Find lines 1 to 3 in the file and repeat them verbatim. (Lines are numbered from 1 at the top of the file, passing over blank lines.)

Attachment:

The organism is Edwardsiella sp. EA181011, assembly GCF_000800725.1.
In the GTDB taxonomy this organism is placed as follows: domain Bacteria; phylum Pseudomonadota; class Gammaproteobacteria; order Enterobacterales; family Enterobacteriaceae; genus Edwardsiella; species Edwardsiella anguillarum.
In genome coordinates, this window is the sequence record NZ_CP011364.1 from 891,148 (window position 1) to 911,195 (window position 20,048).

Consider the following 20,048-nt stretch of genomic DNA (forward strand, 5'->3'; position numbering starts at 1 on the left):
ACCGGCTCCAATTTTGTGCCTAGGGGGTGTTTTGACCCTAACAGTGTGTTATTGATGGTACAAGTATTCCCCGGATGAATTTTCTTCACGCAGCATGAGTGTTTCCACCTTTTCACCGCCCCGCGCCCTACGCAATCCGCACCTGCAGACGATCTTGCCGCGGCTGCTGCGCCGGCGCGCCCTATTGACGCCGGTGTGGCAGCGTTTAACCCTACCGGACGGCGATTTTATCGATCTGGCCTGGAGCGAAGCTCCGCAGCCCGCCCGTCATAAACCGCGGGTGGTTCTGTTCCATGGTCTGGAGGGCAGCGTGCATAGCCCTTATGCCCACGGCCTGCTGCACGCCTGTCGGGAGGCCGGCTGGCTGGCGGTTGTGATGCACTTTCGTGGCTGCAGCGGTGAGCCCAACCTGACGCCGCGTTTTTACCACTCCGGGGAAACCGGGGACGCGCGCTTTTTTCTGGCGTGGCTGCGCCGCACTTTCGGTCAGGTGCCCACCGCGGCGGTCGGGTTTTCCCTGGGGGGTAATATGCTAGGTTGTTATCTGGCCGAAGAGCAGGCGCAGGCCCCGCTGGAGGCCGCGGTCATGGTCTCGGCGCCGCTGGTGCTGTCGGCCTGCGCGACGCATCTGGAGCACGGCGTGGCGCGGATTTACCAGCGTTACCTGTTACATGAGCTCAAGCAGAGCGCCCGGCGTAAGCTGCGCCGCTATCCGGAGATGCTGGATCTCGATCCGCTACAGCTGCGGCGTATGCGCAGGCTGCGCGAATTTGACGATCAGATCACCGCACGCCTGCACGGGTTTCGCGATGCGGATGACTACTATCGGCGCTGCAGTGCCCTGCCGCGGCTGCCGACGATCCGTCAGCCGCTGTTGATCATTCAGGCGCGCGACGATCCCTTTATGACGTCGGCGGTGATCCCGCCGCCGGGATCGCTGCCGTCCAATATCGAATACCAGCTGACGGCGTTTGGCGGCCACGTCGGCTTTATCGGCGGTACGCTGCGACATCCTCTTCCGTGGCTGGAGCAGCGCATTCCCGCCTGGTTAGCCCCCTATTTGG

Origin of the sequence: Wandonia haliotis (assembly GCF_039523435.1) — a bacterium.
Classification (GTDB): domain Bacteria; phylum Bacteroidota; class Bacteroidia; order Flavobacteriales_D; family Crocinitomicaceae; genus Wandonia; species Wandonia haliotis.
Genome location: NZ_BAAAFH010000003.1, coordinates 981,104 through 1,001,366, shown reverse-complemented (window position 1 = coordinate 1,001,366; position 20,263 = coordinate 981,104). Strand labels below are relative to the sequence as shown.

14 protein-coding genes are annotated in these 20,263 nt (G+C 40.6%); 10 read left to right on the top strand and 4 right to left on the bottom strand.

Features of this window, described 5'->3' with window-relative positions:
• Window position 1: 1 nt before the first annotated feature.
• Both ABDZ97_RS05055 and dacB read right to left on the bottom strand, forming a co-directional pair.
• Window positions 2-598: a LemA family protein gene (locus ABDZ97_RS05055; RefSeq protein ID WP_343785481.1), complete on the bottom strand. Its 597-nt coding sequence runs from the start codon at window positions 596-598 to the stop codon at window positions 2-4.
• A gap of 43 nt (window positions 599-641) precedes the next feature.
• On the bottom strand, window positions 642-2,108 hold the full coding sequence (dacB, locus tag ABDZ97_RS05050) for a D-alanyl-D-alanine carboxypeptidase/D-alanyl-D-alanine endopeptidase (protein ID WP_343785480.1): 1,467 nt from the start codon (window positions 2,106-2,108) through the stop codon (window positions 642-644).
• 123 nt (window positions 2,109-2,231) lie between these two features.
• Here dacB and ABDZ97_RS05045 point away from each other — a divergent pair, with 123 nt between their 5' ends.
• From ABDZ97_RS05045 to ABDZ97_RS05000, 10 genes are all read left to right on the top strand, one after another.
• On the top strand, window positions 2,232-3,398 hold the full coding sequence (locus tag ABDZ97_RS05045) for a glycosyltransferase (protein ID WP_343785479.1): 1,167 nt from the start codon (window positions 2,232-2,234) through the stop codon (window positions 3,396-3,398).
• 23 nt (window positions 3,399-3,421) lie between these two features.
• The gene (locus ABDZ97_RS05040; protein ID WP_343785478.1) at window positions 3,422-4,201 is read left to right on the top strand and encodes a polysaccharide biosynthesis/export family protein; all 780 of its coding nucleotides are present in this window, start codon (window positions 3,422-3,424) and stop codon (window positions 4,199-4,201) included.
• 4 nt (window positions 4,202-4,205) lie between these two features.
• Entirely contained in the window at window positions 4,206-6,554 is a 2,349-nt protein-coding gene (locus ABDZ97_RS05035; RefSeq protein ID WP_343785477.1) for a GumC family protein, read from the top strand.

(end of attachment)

The organism is Edwardsiella sp. EA181011, assembly GCF_000800725.1.
In the GTDB taxonomy this organism is placed as follows: domain Bacteria; phylum Pseudomonadota; class Gammaproteobacteria; order Enterobacterales; family Enterobacteriaceae; genus Edwardsiella; species Edwardsiella anguillarum.
In genome coordinates, this window is the sequence record NZ_CP011364.1 from 891,148 (window position 1) to 911,195 (window position 20,048).